When Pain in later life learned that the Ollives were having financial troubles, he would anonymously send Elizabeth money, and when Elizabeth had the opportunity to pocket a tidy sum by agreeing to take part in the British government’s drive to vilify her ex-husband, she would categorically refuse.
With personal bankruptcy, loss of his job, and the breakup of his marriage, Pain, age 37, had reached the nadir of his life.  
He did not know it at the time, but this seemingly unconquerable mountain of failure would force him to risk all, to take a very great leap of faith that would lead to his immortality.
Or as another biographer said about him with memorable flair: “When the British fired Thomas Paine, it cost him his marriage, but it cost the British their American colonies.”

Shortly after and with Ben Franklin’s blessing, Paine ventured to America, began writing, and achieved everlasting fame and notoriety.  His 1776 pamphlet Common Sense set the colonists on fire for independence.  According to Wikipedia, “In proportion to the population of the colonies at that time (2.5 million), it had the largest sale and circulation of any book published in American history.  As of 2006, it remains the all-time best selling American title, and is still in print today.”

He followed Common Sense with a series of essays called The American Crisis that attempted to raise American spirits during the war. 
THESE are the times that try men's souls. The summer soldier and the sunshine patriot will, in this crisis, shrink from the service of their country; but he that stands it now, deserves the love and thanks of man and woman. Tyranny, like hell, is not easily conquered; yet we have this consolation with us, that the harder the conflict, the more glorious the triumph.
Returning to England after the war to find a builder for an iron bridge he had designed, he wrote Rights of Man, in two parts, as a rebuttal of Reflections on the Revolution in France by Edmond Burke.  “Like Hamilton, Burke believed that only the nation’s elite should be involved in the affairs of state, which in his mind meant not just the rich and the landed but chivalric nobles, and clearly not common tradesmen,” Nelson explains.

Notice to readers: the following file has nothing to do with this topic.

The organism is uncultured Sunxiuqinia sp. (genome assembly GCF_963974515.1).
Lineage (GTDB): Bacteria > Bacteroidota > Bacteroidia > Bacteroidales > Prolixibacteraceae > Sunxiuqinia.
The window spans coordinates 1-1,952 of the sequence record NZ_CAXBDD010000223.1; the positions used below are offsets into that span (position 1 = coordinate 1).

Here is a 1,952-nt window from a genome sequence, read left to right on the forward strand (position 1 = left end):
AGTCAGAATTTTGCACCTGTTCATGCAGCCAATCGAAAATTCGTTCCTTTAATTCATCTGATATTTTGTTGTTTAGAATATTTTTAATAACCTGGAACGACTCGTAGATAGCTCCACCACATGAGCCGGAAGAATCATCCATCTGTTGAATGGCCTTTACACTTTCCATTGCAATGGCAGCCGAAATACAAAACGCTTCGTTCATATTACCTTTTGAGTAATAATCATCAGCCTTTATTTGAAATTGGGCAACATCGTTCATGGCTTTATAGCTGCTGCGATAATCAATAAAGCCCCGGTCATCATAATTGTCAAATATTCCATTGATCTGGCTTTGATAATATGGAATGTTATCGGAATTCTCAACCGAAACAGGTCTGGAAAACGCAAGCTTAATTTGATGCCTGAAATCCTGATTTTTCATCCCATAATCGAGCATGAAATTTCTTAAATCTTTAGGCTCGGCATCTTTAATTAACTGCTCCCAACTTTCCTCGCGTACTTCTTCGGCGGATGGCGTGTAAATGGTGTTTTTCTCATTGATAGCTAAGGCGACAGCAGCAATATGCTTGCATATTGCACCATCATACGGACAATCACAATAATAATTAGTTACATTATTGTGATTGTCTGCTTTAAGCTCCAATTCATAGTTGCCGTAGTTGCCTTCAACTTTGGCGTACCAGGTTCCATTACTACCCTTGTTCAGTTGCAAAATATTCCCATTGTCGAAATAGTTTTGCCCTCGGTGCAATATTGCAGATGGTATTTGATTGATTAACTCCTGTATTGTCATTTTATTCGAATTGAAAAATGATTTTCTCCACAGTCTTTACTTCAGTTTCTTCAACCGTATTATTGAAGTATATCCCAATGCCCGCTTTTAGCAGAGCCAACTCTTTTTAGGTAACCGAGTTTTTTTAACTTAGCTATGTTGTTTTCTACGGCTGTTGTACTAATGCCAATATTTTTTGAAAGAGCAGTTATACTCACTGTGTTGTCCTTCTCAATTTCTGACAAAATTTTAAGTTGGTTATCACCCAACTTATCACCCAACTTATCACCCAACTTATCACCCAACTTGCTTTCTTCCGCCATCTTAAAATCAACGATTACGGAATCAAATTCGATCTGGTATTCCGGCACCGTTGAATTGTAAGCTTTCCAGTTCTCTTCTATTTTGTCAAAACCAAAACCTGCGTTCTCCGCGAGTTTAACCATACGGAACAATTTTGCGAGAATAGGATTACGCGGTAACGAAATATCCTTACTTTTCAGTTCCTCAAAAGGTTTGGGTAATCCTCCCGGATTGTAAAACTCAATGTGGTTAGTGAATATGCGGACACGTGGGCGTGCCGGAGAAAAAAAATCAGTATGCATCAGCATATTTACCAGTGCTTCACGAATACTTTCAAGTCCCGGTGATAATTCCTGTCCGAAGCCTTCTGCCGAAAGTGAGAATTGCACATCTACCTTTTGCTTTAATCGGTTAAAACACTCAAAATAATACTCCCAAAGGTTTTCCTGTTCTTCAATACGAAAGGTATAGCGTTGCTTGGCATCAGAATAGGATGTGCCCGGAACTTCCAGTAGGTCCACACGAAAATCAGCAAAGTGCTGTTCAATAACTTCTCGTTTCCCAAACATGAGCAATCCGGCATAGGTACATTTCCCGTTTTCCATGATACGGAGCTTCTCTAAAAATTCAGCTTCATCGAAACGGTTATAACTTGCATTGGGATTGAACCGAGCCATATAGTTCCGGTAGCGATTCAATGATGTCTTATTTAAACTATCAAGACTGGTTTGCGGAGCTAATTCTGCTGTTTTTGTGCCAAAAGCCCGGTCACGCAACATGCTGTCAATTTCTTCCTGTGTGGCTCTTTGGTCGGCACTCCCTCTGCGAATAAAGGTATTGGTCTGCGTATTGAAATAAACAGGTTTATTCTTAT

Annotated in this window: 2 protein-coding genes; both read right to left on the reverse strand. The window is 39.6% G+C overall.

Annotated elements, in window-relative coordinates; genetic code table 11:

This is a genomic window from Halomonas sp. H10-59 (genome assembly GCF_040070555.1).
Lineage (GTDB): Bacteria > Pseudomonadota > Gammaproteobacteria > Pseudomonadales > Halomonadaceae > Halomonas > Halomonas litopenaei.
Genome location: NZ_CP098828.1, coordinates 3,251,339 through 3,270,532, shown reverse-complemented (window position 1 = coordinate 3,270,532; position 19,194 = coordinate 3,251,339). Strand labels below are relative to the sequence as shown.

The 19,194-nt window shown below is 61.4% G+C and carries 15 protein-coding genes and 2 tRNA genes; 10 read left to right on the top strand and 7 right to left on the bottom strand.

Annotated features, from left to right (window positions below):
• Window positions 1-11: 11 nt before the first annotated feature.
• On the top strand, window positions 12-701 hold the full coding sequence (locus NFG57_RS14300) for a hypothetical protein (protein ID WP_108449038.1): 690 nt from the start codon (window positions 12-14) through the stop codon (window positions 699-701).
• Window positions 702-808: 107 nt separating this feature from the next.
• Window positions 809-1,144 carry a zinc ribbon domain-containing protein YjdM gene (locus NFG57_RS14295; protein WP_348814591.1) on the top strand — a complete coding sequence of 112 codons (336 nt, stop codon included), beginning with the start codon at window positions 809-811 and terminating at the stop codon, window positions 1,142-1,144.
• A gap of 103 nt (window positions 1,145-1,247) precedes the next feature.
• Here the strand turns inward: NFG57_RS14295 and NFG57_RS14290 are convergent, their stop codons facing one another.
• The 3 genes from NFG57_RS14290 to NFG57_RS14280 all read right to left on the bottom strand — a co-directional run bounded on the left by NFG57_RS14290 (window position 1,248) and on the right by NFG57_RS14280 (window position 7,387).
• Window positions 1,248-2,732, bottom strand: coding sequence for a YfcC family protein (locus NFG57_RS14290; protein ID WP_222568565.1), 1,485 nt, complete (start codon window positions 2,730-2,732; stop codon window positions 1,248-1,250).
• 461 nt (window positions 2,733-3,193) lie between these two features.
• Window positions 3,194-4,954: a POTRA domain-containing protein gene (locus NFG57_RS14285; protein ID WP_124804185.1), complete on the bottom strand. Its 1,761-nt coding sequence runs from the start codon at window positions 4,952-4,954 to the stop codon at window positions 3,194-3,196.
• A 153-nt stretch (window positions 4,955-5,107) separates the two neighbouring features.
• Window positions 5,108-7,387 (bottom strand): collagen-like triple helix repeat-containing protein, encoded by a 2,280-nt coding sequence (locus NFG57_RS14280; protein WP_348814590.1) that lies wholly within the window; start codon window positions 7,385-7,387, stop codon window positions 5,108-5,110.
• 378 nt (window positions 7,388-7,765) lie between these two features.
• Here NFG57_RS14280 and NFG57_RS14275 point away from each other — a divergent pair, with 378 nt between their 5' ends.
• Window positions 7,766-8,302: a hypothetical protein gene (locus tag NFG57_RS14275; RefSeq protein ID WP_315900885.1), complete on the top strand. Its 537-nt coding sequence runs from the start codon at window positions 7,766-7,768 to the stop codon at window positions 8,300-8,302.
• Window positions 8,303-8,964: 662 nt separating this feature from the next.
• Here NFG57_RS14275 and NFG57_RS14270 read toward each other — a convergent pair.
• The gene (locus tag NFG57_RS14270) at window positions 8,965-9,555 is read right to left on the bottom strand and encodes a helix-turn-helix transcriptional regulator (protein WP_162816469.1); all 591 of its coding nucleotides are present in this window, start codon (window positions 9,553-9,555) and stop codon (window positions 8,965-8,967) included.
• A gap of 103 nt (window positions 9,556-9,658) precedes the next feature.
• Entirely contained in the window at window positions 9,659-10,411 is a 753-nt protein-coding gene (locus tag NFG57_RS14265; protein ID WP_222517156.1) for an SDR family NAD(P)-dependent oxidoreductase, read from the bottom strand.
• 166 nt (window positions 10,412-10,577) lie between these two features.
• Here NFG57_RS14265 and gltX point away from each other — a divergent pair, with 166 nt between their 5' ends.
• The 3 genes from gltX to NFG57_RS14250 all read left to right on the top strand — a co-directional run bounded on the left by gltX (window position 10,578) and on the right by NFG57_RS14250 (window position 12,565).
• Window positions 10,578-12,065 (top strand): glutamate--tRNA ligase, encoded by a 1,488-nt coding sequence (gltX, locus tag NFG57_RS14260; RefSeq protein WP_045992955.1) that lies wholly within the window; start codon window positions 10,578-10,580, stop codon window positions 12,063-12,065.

In Rights, Paine points out that government by elites or anyone is unnecessary:
For upwards of two years from the commencement of the American War, and to a longer period in several of the American States, there were no established forms of government. The old governments had been abolished, and the country was too much occupied in defence to employ its attention in establishing new governments; yet during this interval order and harmony were preserved as inviolate as in any country in Europe. There is a natural aptness in man, and more so in society, because it embraces a greater variety of abilities and resource, to accommodate itself to whatever situation it is in. The instant formal government is abolished, society begins to act: a general association takes place, and common interest produces common security.
Later as a condemned prisoner under Robespierre, he penned the first volume of his The Age of Reason in which he presented his deistic view of the Bible and organized religion:  
I do not believe in the creed professed by the Jewish church, bythe Roman church, by the Greek church, by the Turkish church, by the Protestant church, nor by any church that I know of. My own mind is my own church. 
All national institutions of churches, whether Jewish, Christian
or Turkish, appear to me no other than human inventions, set up to
terrify and enslave mankind, and monopolize power and profit.
He died all but forgotten at age 72, on the morning of June 8, 1809, in Greenwich Village, New York City, after suffering from a long, devastating illness.     

As an afterword, Paine published his final installment of The Crisis on April 19, 1783, coinciding with the firing of the first shots in Lexington eight years earlier, saying that "The times that tried men's souls are over.”

No, they are never over.

George Ford Smith is the author of eight books, including The Flight of the Barbarous Relic, Eyes of Fire: Thomas Paine and the American Revolution, and The Fall of Tyranny, the Rise of Liberty.  He is also a filmmaker whose latest work is a five-minute documentary about the Christmas Truce of 1914, A Christmas to Remember.